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ARS Home » Midwest Area » Morris, Minnesota » Soil Management Research » Research » Publications at this Location » Publication #146346


item Olness, Alan
item Gesch, Russell - Russ
item Forcella, Frank
item Archer, David
item Rinke, Jana

Submitted to: Industrial Crops and Products
Publication Type: Peer Reviewed Journal
Publication Acceptance Date: 2/27/2004
Publication Date: 3/1/2005
Citation: Olness, A.E., Gesch, R.W., Forcella, F., Archer, D.W., Rinke, J.L. 2005. Importance of vanadium and nutrient ionic ratios on the development of hydroponically grown cuphea. Industrial Crops and Products. 21:165-171.

Interpretive Summary: Cuphea is a potential new or alternative crop that shows promise for production of low molecular weight oils. Almost nothing is known about the nutritional needs and responses of cuphea to fertilizers. A growth chamber study was conducted to test the ability of cuphea to resist effects of vanadium, an element common in soils that is very toxic to most plants. Vanadium and magnesium sulfate levels were varied in hydroponic cultures of individual cuphea plants for 28 days. Plants were evaluated for total growth, relative root growth, root area, root length, total above ground leaf and stem growth and chlorosis resistance. Results show cuphea is very sensitive to vanadium and that additions of magnesium sulfate increased the sensitivity to vanadium. Without vanadium, the additions of magnesium sulfate enhanced growth by about 20%. Attempts to produce cuphea commercially should avoid sites rich in readily available vanadium. Sites with little vanadium but rich in magnesium should produce superior yields. Future commercial producers will benefit from this research through the identification of the critical nutrient relationship that inhibits cuphea production.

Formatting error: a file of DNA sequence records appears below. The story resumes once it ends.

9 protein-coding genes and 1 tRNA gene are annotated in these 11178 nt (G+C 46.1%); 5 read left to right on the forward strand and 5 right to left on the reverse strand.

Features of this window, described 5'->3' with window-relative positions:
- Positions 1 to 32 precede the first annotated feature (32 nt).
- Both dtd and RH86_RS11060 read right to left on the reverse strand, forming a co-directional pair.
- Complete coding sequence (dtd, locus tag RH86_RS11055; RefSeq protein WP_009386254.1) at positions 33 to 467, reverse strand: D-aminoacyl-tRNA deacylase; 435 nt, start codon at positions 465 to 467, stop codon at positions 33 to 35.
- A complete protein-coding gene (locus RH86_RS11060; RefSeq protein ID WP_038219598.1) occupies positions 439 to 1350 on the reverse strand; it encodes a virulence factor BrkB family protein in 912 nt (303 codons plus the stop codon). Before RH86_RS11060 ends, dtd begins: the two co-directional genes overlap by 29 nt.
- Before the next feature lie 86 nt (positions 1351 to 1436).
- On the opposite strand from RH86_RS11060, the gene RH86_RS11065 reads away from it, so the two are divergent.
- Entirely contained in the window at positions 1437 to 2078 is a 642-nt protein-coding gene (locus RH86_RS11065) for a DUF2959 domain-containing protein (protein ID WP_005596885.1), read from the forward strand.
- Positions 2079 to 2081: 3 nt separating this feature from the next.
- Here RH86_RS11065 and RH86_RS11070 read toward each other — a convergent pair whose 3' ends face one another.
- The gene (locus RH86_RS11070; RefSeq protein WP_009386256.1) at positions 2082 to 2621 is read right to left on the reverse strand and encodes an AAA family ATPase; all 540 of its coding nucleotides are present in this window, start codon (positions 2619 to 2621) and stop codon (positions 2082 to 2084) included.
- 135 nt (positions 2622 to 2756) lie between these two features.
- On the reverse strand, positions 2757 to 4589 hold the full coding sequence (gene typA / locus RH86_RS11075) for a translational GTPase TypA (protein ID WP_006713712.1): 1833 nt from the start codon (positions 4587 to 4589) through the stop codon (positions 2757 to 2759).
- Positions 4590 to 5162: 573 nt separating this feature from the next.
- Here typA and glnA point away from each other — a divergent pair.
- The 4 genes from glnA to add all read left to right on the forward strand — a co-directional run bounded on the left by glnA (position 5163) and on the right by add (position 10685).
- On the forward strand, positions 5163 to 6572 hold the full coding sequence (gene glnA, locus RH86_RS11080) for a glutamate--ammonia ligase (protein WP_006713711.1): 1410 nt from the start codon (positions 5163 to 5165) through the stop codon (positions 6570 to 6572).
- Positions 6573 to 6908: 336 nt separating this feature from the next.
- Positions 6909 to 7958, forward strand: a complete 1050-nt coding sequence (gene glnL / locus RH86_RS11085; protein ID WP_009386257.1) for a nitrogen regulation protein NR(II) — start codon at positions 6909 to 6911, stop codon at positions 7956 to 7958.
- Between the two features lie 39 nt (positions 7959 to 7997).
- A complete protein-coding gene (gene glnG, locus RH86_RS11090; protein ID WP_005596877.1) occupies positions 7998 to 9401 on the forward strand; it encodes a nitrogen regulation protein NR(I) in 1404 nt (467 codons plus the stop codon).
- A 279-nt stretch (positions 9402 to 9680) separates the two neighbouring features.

Technical Abstract: Cuphea seed contains oils that have industrial application. However, little is known regarding its optimal mineral nutritional requirements or responses to inhibiting elements. Oil seed crops often need additional phosphorus (P) to achieve optimal economic yield. Vanadium (V), a commonly occurring soil constituent, interferes with plant P uptake and earlier work showed that V is a factor in lipid metabolism. Hydroponic culture was used to evaluate the relative effect of V on growth and development of cuphea (Cuphea viscossisima x C. lanceolata 'PSR 23'). Relative root length, root surface area, root weight, and aerial dry weights decreased exponentially as rates of the V concentration increased from 0 to 153 uM. In contrast to field observations of other crops, additions of MgSO4 to increase the Mg:(Mg + Ca) ratio further decreased plant growth by as much 50% at V concentrations greater than 31 uM. Root length decreased by about 50% of the control when grown in 153 uM V and relative root area and dry weight decreased by > 75%. Increases in V concentration sharply reduced secondary and higher order lateral branching. Reduction in root growth was accompanied by a general chlorotic appearance. The results suggest that readily available V in field situations will result in poor root growth and crop performance of cuphea. Also, the interaction of V and MgSO4, common in soils in the region, will lead to further reductions in yields in the field.